The term “emotional abuse” refers to any malicious attempt to control, manipulate, or intimidate someone’s actions or feelings.
Examples include excessive monitoring of a partner by phone or text, preventing someone from seeing family or friends, or manipulating a partner by threatening to self-harm if they end the relationship.
Almost half (48.4%) of women and men (48.8%) have suffered at least one episode of psychological aggression at the hands of their partner.
It is often accompanied by physical abuse, with 95% of men who physically abuse their partners also subjecting them to emotional abuse.
Emotional abuse isn’t obvious
Emotional abuse is difficult to describe to those outside the relationship, especially if the abuser presents themselves as friendly and loving to the outside world.
Because emotional abuse leaves no physical scars, victims may assume they won’t be believed.
In fact, emotional abuse can be so subtle that you may not realize it’s happening to you, especially in the early stages.
Here are a few signs to watch out for:
1. You feel physically, emotionally, and spiritually drained
Remaining in a state of constant vigilance against emotional abuse takes a toll on your mind and body.
You may find yourself sleeping more than usual, or feeling too sluggish to enjoy your usual activities.
2. You’ve started second-guessing your own judgment
Abusers maintain control over their victims by undermining them.
This can be hard to spot.
For instance, if your partner listens to your opinion but then says “I see, whatever” and then changing the topic of conversation, they have undermined you without resorting to overt hostility.
If your partner regularly undermines you, you might start doubting your own opinions.
Even if you are normally a confident person, emotional abuse can leave you assuming that your partner must always be right and, if either of you are “wrong,” it’s you.
3. You feel embarrassed to talk about your relationship
The experience of emotional abuse can be hard to describe in words.
You might feel awkward trying to explain what is happening in your relationship, no matter how much you trust the other person.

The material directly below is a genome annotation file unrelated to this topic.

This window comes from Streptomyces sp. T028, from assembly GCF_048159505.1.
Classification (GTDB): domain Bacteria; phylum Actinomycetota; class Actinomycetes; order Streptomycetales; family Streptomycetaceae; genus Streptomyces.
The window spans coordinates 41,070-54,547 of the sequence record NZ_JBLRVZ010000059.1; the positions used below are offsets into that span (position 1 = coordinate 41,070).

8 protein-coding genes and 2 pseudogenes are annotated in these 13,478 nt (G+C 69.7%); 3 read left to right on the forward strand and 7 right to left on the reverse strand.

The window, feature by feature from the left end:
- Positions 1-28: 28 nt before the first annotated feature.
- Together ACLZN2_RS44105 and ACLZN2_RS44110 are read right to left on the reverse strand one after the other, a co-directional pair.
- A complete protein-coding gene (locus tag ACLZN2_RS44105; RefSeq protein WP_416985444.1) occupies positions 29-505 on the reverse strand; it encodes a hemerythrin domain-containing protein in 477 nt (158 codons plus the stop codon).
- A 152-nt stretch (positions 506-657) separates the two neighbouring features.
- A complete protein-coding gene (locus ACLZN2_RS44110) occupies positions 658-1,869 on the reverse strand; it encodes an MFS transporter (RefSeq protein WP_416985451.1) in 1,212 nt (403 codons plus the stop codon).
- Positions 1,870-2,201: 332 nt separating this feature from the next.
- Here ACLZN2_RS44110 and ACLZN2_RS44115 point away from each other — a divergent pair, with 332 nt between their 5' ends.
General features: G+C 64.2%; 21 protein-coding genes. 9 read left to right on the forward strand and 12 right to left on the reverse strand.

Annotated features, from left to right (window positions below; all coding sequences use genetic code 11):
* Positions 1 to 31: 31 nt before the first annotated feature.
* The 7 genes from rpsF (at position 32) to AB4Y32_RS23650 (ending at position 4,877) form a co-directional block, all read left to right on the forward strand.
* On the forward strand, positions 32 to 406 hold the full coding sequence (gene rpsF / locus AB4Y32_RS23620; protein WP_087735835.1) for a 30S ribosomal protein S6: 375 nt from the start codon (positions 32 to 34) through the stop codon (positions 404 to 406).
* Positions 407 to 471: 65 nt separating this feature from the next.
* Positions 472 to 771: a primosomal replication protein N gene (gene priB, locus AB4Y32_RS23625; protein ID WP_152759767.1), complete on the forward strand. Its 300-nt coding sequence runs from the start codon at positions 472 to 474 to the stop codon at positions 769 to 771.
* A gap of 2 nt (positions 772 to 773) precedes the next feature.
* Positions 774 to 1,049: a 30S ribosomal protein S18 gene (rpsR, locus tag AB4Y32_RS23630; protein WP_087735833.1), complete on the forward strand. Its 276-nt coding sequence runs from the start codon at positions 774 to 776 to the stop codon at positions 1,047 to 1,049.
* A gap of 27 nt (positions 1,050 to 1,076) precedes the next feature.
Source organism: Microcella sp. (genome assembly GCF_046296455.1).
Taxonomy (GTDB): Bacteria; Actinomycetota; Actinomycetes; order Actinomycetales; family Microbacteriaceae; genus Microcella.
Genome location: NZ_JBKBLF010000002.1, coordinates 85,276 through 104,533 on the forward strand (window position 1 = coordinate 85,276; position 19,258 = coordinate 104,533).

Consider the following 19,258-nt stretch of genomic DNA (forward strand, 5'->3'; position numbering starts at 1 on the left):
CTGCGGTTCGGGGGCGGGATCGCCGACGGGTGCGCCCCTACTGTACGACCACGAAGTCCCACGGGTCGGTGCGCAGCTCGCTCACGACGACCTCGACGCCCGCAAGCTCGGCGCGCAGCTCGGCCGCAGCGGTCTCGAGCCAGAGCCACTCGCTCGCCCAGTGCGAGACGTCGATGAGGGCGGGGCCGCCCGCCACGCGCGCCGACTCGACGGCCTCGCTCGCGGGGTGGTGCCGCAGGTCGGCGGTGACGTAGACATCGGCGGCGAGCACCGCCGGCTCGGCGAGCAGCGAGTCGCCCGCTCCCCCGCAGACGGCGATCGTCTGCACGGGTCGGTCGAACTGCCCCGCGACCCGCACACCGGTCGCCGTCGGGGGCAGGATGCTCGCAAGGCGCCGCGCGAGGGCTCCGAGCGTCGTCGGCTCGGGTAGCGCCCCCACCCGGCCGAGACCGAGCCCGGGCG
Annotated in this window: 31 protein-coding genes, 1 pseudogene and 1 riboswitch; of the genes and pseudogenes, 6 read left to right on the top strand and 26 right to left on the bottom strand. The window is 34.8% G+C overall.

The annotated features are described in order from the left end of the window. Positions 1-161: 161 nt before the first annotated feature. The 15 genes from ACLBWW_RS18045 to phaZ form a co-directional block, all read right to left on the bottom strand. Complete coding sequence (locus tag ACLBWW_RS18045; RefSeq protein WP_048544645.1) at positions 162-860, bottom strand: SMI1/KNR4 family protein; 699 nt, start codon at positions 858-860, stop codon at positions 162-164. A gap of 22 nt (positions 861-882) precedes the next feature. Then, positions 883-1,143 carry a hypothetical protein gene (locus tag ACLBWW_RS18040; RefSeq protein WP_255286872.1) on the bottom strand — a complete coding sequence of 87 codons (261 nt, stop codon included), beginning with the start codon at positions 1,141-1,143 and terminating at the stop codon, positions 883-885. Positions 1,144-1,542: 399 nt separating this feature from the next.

On some level you might know that your relationship is unhealthy, yet feel frustrated by your own inability to articulate precisely why.
4. You’ve started to avoid certain topics of conversation
If you stay silent on sensitive topics because you know they will trigger a hostile reaction in your partner, this could be a sign of emotional abuse.
You might feel as though you are “walking on eggshells” around them.
Abusers have no interest in resolving disagreements in a healthy manner, so a mature, calm conversation may be impossible.
5. You spend a lot of time reassuring them
A jealous, emotionally abusive partner will often demand frequent reassurance.
They may expect you to explain where you have been and who you have seen, even when you have only been running errands or going to work as usual.
They might word their requests in a way that makes them seem innocuous, such as a general enquiry about your day, but if you give the “wrong answer,” they might subject you to further interrogation.
6. Their version of events differs from yours
Gaslighting, a process by which an abuser insists that their victim’s recollection of events is wrong, is a common tactic designed to undermine someone’s self-confidence.
If your partner repeatedly rewrites history or implies that your memory is faulty, be on guard.
In all likelihood, there is nothing wrong with your memory.
Keep a diary for a few weeks, and compare their account with what actually happened.
You’ll soon be able to detect gaslighting.
7. You realize that your partner acts slightly differently when you’re with other people
Abusers in general often live a double life.
In public, they tend to put on a convincing act that fools everyone into thinking that they are a considerate, kind individual who would never subject their partner to abuse.
In reality, only you know the truth – that behind closed doors, they aren’t quite so caring.
8. You start to feel as though your life and feelings don’t matter very much
Emotional abuse is incompatible with love and respect.
If your partner belittles you, controls you, or makes you feel crazy, they have little regard for you as a human being.
You may start to believe that you are unimportant and insignificant;
if you are abused for a long time, your self-esteem may be completely eroded away.
What should you do if you are being emotionally abused?
Unfortunately, abusers rarely change unless they accept their behavior, take responsibility, and get professional help.
In most cases, this proves impossible. Your priority should be on getting yourself some support.
Contact your doctor, a local domestic violence center, a helpline, or a therapist for guidance.